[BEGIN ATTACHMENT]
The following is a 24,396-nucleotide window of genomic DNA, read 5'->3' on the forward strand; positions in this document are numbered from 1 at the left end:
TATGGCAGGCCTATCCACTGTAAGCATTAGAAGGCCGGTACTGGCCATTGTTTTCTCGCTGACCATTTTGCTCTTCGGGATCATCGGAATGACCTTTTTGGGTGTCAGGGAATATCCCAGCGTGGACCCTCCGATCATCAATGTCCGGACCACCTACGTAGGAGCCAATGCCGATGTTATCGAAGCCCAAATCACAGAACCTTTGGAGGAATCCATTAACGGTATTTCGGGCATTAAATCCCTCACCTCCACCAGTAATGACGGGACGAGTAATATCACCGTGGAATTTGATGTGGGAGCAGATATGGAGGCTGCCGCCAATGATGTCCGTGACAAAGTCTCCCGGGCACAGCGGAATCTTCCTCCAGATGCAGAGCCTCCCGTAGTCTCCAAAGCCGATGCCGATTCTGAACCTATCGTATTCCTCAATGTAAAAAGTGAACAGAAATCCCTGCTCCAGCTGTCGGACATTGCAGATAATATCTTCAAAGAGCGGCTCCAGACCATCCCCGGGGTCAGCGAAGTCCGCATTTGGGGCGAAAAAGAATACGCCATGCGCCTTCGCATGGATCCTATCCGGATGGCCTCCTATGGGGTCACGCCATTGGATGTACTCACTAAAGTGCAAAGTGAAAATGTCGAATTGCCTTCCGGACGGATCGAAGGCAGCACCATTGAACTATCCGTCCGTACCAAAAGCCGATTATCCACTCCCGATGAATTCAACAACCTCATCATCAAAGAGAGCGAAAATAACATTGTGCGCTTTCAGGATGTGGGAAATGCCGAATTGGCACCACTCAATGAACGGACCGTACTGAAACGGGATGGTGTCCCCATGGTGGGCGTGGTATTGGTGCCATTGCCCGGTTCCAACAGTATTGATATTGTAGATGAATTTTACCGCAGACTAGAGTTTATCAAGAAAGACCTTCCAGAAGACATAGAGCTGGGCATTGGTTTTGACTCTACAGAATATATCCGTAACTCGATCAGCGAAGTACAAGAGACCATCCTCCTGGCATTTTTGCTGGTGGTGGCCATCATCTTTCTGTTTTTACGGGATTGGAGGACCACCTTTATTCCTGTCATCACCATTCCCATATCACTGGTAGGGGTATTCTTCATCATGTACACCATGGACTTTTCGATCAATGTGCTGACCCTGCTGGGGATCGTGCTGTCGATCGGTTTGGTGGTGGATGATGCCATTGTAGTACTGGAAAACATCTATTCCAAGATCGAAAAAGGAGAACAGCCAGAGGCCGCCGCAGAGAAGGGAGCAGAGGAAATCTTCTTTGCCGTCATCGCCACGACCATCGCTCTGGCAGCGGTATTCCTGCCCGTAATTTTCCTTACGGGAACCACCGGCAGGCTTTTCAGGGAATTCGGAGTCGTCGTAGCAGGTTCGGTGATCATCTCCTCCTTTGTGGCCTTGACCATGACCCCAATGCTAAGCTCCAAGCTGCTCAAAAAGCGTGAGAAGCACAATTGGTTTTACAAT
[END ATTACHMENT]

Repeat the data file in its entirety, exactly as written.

The following is a 24,396-nucleotide window of genomic DNA, read 5'->3' on the forward strand; positions in this document are numbered from 1 at the left end:
TATGGCAGGCCTATCCACTGTAAGCATTAGAAGGCCGGTACTGGCCATTGTTTTCTCGCTGACCATTTTGCTCTTCGGGATCATCGGAATGACCTTTTTGGGTGTCAGGGAATATCCCAGCGTGGACCCTCCGATCATCAATGTCCGGACCACCTACGTAGGAGCCAATGCCGATGTTATCGAAGCCCAAATCACAGAACCTTTGGAGGAATCCATTAACGGTATTTCGGGCATTAAATCCCTCACCTCCACCAGTAATGACGGGACGAGTAATATCACCGTGGAATTTGATGTGGGAGCAGATATGGAGGCTGCCGCCAATGATGTCCGTGACAAAGTCTCCCGGGCACAGCGGAATCTTCCTCCAGATGCAGAGCCTCCCGTAGTCTCCAAAGCCGATGCCGATTCTGAACCTATCGTATTCCTCAATGTAAAAAGTGAACAGAAATCCCTGCTCCAGCTGTCGGACATTGCAGATAATATCTTCAAAGAGCGGCTCCAGACCATCCCCGGGGTCAGCGAAGTCCGCATTTGGGGCGAAAAAGAATACGCCATGCGCCTTCGCATGGATCCTATCCGGATGGCCTCCTATGGGGTCACGCCATTGGATGTACTCACTAAAGTGCAAAGTGAAAATGTCGAATTGCCTTCCGGACGGATCGAAGGCAGCACCATTGAACTATCCGTCCGTACCAAAAGCCGATTATCCACTCCCGATGAATTCAACAACCTCATCATCAAAGAGAGCGAAAATAACATTGTGCGCTTTCAGGATGTGGGAAATGCCGAATTGGCACCACTCAATGAACGGACCGTACTGAAACGGGATGGTGTCCCCATGGTGGGCGTGGTATTGGTGCCATTGCCCGGTTCCAACAGTATTGATATTGTAGATGAATTTTACCGCAGACTAGAGTTTATCAAGAAAGACCTTCCAGAAGACATAGAGCTGGGCATTGGTTTTGACTCTACAGAATATATCCGTAACTCGATCAGCGAAGTACAAGAGACCATCCTCCTGGCATTTTTGCTGGTGGTGGCCATCATCTTTCTGTTTTTACGGGATTGGAGGACCACCTTTATTCCTGTCATCACCATTCCCATATCACTGGTAGGGGTATTCTTCATCATGTACACCATGGACTTTTCGATCAATGTGCTGACCCTGCTGGGGATCGTGCTGTCGATCGGTTTGGTGGTGGATGATGCCATTGTAGTACTGGAAAACATCTATTCCAAGATCGAAAAAGGAGAACAGCCAGAGGCCGCCGCAGAGAAGGGAGCAGAGGAAATCTTCTTTGCCGTCATCGCCACGACCATCGCTCTGGCAGCGGTATTCCTGCCCGTAATTTTCCTTACGGGAACCACCGGCAGGCTTTTCAGGGAATTCGGAGTCGTCGTAGCAGGTTCGGTGATCATCTCCTCCTTTGTGGCCTTGACCATGACCCCAATGCTAAGCTCCAAGCTGCTCAAAAAGCGTGAGAAGCACAATTGGTTTTACAAT